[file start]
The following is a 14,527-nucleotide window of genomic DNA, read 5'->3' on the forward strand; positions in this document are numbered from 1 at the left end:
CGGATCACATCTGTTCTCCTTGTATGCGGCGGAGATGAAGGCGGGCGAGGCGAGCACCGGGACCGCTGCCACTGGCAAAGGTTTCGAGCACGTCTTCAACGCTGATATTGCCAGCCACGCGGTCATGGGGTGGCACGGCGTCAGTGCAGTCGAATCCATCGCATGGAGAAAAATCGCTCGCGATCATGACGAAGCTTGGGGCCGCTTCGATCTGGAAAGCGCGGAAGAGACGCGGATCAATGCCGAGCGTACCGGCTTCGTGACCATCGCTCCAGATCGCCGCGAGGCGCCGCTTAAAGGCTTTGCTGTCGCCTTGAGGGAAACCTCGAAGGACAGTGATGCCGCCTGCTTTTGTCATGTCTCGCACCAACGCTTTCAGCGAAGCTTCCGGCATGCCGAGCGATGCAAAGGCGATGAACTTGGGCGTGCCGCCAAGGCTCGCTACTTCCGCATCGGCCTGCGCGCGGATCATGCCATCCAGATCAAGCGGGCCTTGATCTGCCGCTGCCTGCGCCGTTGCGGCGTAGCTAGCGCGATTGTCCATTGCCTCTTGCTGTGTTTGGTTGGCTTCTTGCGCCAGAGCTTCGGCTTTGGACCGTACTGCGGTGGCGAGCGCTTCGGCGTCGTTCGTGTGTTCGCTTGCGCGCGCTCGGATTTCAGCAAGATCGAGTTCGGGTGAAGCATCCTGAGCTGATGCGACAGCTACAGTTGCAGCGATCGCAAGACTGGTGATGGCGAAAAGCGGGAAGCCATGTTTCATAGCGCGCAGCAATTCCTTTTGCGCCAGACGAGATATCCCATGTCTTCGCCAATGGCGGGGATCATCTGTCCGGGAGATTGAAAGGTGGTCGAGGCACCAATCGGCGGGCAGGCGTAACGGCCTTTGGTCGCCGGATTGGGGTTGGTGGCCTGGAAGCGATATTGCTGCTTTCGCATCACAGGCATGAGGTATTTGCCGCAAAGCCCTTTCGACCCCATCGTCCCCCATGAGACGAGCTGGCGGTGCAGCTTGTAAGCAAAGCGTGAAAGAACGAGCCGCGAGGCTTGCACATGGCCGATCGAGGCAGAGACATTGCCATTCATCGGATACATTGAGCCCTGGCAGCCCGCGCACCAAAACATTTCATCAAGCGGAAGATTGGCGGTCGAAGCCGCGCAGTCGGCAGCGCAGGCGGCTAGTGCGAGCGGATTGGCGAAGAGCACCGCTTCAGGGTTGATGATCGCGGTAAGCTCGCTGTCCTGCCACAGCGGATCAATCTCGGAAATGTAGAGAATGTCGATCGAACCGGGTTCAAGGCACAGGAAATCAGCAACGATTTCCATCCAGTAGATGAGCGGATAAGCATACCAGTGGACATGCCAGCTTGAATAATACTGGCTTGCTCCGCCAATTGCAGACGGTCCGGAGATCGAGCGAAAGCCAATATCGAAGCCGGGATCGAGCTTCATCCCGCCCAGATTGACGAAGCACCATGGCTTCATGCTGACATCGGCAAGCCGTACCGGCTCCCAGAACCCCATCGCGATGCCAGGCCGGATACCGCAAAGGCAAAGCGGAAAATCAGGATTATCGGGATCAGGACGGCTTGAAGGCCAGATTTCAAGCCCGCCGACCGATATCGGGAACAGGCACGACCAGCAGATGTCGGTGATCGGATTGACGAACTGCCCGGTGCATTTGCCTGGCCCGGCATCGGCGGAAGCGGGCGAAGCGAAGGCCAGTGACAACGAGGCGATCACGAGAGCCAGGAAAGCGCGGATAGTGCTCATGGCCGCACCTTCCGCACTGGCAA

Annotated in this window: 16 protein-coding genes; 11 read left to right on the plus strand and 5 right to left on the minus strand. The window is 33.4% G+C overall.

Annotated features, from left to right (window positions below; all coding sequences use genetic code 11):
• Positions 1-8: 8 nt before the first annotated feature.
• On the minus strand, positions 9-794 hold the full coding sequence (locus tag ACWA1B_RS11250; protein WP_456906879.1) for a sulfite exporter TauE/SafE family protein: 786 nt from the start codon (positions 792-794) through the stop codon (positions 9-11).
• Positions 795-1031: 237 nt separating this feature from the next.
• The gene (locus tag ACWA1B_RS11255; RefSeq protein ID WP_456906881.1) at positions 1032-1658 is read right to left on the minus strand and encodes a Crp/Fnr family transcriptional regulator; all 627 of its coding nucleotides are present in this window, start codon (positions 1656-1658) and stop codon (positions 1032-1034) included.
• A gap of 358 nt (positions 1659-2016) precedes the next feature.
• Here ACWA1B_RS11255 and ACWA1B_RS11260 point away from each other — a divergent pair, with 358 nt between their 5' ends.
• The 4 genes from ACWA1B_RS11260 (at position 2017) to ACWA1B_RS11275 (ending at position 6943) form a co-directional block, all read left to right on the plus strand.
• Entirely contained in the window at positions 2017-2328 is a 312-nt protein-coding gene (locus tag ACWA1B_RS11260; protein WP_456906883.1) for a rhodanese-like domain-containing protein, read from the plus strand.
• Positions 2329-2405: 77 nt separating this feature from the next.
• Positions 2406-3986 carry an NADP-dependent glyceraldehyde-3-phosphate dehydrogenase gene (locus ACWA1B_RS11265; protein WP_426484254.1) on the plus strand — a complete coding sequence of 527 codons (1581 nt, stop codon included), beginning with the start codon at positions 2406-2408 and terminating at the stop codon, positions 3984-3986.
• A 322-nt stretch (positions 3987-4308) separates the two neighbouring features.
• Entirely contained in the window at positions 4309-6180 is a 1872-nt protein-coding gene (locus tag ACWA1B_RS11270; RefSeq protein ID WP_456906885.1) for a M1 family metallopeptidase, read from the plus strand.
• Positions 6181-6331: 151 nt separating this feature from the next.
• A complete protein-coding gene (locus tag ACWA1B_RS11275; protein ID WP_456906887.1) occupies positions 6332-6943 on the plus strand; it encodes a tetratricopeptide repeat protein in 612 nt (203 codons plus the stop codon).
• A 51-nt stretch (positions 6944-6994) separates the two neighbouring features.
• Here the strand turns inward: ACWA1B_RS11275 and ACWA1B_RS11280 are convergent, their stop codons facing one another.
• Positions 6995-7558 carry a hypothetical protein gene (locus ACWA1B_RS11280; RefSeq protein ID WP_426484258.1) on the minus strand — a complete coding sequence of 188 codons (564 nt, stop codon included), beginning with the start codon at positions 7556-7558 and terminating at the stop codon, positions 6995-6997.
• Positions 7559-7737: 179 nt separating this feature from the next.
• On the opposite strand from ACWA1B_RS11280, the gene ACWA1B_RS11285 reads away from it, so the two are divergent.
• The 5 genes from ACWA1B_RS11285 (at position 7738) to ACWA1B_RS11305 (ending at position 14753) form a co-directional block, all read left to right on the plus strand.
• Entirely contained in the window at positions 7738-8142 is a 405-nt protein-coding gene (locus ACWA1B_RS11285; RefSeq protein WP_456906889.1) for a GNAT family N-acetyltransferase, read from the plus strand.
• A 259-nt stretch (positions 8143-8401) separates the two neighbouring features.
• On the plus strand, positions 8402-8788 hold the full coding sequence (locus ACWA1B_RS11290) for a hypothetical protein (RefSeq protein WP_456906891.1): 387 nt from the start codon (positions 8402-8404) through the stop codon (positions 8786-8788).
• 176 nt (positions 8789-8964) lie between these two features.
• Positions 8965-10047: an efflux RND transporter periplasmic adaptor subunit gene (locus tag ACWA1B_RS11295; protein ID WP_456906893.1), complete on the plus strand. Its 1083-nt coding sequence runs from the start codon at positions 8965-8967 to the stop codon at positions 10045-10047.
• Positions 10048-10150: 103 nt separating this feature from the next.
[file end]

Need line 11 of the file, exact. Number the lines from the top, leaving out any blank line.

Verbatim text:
• The 4 genes from ACWA1B_RS11260 (at position 2017) to ACWA1B_RS11275 (ending at position 6943) form a co-directional block, all read left to right on the plus strand.